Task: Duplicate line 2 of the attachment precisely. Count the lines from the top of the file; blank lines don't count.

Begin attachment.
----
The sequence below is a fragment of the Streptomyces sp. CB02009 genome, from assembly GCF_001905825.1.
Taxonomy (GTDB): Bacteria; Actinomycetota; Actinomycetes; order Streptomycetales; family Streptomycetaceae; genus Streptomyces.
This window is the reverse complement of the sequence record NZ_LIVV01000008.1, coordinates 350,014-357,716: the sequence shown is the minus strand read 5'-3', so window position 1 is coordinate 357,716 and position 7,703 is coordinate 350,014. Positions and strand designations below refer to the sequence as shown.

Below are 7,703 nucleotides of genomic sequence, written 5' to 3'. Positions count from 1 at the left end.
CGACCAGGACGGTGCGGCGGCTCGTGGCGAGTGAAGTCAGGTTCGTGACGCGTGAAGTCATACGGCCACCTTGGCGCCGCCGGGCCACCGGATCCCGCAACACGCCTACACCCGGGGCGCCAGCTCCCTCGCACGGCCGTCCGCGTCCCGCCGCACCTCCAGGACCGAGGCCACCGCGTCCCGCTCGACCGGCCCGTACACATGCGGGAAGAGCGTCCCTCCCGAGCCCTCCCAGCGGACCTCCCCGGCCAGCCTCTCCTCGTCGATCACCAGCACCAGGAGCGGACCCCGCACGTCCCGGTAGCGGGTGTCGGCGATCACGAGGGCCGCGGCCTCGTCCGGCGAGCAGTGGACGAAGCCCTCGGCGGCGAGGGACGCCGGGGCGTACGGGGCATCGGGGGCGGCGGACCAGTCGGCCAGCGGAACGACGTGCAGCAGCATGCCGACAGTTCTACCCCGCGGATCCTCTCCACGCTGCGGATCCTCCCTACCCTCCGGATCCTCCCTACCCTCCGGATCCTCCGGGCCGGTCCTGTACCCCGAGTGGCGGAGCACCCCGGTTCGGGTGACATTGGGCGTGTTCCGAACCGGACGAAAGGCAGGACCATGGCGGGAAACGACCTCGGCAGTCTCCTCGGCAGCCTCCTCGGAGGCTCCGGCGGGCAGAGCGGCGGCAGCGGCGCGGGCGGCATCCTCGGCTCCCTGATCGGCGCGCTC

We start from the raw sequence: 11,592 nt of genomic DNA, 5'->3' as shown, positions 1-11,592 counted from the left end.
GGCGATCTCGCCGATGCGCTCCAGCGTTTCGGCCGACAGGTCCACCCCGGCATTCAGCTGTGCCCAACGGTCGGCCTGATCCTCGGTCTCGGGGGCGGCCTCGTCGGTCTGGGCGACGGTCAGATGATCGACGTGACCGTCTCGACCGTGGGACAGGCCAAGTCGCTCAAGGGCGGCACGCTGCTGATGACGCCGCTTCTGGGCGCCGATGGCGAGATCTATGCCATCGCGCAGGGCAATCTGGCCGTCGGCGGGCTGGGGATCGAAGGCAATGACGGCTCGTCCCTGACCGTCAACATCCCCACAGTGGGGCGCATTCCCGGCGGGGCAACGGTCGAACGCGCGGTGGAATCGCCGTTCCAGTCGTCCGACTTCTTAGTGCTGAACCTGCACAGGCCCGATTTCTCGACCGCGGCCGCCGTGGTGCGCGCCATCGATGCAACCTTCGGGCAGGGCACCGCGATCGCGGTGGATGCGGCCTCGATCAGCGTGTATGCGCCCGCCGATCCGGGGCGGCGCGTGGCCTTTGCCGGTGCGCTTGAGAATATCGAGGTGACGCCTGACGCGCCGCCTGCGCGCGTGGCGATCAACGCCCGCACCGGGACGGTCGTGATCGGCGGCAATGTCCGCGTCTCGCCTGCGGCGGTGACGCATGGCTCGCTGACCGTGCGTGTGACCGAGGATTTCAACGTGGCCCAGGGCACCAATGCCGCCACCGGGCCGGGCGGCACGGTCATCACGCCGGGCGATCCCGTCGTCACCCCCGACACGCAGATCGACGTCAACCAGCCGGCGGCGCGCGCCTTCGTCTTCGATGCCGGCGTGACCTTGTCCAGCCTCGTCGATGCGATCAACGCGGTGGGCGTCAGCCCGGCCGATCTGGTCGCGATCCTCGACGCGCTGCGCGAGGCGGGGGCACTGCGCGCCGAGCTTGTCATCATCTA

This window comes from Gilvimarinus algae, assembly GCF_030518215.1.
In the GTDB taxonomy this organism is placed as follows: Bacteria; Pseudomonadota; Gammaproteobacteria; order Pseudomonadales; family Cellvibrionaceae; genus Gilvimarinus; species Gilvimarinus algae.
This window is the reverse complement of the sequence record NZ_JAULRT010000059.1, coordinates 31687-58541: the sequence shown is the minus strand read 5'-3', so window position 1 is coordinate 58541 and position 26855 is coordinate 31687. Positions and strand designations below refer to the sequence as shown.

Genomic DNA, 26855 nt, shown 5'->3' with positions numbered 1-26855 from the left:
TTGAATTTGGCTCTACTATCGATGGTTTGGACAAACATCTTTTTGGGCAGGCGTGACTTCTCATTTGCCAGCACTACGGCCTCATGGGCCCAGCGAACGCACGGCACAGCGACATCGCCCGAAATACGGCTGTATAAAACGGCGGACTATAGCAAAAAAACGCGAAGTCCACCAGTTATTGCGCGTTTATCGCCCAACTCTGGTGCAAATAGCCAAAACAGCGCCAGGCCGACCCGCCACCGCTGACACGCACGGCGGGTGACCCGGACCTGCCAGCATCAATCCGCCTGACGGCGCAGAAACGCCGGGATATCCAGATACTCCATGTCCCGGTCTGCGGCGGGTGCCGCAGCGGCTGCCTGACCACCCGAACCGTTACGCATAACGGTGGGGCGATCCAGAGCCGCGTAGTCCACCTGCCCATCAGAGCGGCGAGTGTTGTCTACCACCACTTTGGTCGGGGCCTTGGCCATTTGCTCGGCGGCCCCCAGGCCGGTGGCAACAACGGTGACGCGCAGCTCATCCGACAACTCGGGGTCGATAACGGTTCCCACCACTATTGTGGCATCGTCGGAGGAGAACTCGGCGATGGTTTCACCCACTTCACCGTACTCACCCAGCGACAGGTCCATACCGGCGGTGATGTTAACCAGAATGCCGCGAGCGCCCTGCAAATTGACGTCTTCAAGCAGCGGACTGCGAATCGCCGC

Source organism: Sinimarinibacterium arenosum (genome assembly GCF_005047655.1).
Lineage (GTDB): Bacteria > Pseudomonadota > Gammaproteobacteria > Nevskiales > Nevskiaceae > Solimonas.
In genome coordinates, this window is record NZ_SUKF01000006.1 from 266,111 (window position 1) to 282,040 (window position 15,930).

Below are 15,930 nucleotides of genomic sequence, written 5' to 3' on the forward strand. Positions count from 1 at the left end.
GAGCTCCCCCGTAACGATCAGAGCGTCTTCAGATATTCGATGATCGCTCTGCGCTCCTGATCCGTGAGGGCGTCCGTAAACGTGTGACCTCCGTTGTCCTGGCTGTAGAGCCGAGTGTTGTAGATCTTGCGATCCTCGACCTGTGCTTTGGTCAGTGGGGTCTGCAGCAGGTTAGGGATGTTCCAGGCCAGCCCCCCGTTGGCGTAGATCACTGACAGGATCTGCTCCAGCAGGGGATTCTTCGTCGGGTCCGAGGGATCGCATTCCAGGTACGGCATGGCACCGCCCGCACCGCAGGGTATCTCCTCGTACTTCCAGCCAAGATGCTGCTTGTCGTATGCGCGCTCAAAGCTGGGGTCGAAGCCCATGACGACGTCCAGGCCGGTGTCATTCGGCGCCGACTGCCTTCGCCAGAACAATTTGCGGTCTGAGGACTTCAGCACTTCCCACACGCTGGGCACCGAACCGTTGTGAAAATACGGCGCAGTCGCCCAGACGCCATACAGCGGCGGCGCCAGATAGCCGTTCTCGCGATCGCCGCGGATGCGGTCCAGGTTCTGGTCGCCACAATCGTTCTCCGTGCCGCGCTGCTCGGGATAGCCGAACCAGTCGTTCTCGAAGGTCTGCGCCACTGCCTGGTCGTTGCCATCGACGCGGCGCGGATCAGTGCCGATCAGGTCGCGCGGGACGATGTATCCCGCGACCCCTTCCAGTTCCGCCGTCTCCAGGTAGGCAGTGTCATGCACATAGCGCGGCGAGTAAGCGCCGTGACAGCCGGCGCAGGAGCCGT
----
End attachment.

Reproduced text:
Taxonomy (GTDB): Bacteria; Actinomycetota; Actinomycetes; order Streptomycetales; family Streptomycetaceae; genus Streptomyces.